Rapid-charger for Very Light Rail awarded Engineering and Technology Innovation Award in new category.
The world’s first rapid battery charger for Very Light Rail yesterday (25 November 2021) won an Engineering and Technology Innovation Award in the Future Mobility category.
Judges highlighted the charger’s vital role in unlocking a new type of lower-cost, battery powered tram for smaller cities, called Very Light Rail (VLR).
A VLR system is currently being built and trialled in the West Midlands, at Dudley’s VLR Innovation Centre. The first VLR system is destined for Coventry and is expected to be operational by 2025.
The charger will top-up battery powered VLR vehicles in an estimated three minutes using an arm that autonomously lowers from above, providing an alternative to overhead lines.
Furrer+Frey GB adapted the charger from ones already in use for buses in parts of Europe and Canada.
The new charger can support both buses and VLR vehicles, helping to support a fully electric public transport system as the industry races to net zero.
Noel Dolphin, Head of UK Projects at Furrer+Frey, said:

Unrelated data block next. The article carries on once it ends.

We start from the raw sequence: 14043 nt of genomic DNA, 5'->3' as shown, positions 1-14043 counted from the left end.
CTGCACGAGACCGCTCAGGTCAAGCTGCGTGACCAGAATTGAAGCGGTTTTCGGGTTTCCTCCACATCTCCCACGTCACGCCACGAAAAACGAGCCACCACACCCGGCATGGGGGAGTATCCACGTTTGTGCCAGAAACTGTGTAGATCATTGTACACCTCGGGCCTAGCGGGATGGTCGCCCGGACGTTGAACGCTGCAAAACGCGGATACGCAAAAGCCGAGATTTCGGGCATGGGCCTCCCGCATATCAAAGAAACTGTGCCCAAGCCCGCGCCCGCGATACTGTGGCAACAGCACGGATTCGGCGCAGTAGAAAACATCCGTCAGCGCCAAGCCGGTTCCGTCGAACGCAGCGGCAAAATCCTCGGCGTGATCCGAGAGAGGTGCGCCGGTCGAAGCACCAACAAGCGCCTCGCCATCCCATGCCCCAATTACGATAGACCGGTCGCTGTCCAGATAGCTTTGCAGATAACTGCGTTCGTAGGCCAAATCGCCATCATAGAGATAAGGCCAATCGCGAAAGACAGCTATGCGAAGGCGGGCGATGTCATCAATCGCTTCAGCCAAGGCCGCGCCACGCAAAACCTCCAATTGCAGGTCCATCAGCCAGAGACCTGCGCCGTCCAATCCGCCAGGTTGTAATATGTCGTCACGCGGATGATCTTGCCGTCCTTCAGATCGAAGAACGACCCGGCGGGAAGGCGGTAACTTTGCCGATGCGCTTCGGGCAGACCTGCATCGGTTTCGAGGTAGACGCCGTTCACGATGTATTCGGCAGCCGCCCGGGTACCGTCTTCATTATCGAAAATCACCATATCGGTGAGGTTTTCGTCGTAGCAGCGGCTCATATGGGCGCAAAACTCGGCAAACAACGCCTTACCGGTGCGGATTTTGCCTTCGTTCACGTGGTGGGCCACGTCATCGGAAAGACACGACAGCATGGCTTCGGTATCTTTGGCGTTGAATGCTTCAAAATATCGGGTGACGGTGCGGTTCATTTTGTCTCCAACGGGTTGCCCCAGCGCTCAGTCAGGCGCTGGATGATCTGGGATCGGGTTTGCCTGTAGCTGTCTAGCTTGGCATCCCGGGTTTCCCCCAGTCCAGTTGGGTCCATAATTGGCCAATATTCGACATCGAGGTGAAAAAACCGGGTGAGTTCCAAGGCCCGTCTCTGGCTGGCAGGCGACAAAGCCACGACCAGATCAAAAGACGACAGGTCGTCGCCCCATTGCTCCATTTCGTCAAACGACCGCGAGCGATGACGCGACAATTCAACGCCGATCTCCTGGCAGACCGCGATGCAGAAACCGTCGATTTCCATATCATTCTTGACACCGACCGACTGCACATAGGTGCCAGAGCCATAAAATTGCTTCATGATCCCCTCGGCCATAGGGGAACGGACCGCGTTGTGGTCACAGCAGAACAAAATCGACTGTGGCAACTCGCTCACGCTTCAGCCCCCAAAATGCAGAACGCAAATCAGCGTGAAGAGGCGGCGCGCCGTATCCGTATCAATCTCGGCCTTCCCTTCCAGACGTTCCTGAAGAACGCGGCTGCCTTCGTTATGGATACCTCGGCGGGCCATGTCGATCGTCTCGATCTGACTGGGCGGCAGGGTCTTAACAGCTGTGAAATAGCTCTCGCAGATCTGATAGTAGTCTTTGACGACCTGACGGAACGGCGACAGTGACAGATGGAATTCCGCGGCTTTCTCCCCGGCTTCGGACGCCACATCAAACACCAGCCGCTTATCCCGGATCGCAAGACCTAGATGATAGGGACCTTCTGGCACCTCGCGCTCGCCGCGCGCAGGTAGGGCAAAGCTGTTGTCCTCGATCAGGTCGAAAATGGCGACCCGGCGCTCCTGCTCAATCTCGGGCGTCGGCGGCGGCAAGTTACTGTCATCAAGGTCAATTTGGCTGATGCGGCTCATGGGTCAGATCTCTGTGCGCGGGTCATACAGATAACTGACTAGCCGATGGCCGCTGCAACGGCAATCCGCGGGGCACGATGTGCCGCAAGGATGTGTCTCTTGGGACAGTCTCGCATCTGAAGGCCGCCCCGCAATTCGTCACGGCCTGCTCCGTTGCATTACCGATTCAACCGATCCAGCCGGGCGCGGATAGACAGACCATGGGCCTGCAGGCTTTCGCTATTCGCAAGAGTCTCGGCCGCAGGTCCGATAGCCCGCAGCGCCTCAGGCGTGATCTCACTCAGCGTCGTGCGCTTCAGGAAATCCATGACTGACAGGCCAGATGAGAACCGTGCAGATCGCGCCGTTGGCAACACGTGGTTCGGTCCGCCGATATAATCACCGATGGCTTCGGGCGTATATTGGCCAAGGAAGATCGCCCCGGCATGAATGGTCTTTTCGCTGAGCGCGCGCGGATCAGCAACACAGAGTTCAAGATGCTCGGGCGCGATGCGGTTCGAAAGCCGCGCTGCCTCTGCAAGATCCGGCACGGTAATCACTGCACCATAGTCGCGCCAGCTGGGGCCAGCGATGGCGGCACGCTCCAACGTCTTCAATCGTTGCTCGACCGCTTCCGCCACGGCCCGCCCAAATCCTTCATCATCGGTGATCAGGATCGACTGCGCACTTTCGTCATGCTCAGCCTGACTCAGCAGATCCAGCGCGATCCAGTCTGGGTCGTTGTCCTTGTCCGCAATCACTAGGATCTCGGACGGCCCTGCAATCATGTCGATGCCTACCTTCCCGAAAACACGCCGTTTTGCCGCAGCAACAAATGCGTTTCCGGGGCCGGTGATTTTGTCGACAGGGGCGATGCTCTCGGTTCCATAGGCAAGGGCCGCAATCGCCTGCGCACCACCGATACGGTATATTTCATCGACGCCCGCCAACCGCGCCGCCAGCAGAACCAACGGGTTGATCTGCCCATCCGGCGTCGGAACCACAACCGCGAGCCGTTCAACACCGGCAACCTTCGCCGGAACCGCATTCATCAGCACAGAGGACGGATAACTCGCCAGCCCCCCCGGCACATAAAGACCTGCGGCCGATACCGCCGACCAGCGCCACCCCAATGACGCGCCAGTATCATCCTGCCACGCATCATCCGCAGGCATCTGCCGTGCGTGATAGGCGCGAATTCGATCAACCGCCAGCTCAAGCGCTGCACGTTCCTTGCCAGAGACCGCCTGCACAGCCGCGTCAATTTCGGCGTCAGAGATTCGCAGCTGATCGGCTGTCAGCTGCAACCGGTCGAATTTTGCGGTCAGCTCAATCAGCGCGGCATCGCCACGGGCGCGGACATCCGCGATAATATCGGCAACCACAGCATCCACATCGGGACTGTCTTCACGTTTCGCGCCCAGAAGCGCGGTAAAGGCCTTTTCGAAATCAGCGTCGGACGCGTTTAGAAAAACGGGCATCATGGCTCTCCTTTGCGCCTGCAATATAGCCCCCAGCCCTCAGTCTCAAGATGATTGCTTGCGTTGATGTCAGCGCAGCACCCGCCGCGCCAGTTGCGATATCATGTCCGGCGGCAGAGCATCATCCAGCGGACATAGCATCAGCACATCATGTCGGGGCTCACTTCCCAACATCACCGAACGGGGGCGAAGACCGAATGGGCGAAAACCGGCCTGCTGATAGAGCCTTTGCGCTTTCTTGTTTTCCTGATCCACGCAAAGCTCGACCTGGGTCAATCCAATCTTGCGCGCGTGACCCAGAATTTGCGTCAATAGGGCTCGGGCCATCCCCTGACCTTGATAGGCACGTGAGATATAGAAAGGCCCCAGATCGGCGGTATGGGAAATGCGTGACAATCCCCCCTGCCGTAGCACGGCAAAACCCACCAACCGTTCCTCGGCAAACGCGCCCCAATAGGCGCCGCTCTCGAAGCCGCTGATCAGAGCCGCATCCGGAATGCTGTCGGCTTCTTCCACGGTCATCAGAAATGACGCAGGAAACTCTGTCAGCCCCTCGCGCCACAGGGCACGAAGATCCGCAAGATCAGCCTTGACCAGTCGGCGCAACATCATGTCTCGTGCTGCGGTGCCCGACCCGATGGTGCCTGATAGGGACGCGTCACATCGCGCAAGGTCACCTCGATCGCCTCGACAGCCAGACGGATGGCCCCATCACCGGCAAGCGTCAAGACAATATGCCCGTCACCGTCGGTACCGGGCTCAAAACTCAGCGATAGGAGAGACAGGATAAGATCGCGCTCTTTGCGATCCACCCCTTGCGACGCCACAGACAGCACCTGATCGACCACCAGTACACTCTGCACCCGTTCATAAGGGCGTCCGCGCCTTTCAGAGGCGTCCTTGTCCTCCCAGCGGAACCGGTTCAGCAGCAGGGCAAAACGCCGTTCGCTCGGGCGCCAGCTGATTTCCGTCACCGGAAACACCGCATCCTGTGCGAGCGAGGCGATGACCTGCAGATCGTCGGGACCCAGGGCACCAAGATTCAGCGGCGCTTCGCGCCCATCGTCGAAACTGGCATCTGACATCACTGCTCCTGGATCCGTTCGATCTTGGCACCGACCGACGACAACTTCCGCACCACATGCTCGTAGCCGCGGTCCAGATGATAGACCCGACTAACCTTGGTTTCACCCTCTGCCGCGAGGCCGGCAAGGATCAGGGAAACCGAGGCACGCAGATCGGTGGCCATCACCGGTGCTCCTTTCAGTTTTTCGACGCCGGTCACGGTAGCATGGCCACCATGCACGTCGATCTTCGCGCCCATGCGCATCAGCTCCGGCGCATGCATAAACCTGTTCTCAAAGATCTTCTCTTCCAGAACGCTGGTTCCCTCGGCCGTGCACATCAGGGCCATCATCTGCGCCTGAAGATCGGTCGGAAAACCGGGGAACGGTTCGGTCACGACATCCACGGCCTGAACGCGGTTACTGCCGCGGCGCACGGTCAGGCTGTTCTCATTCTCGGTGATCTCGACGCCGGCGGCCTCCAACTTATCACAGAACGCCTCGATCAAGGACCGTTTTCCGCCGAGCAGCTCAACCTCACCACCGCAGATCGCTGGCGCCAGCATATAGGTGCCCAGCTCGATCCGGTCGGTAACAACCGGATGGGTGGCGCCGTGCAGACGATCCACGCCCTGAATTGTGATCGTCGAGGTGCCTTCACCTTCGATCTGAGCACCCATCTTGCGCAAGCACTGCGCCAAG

“We are delighted to have won the first ever Future Mobility award from the EInnovation Awards.
“Our engineers are rising to the challenge of bringing a long history of rail electrification into the 21st century with this world-first overhead, all-in-one charger for Very Light Rail.
“The units can charge very light rail, buses, bin lorries or even heavy rail – meaning there is immense scope for these chargers to power the widespread electrification of urban transport.”
The Engineering and Technology Innovation Awards are overseen by the Institute of Engineering and Technology and recognise the best innovations from science, engineering and technology across the globe.
Alongside the Furrer+Frey charger, the shortlist finalists for the Future Mobility award – a brand-new category at the Engineering and Technology Innovation Awards – were:
- Zonar Coach, an intelligent dashcam that provides real-time safety warnings, and
- the Advanced Vehicle Monitoring and Assistance System (AVMS) developed by Heriot Watt University, designed to monitor drivers’ behaviour to reduce road accidents
The world’s first rapid charger was installed by Furrer+Frey GB in April this year as part of a multi-million-pound project to develop Coventry’s Very Light Rail system, overseen by the Black Country Innovative Manufacturing Organisation (BCIMO).
The Furrer+Frey All-In-One OpBrid charger is already in use for electric buses in Sweden, Spain, Canada, and the Netherlands. But new software developed by the Swiss firm’s British arm means the charger can support new light trams as well as buses.
Photo credits: Absolute Photography Ltd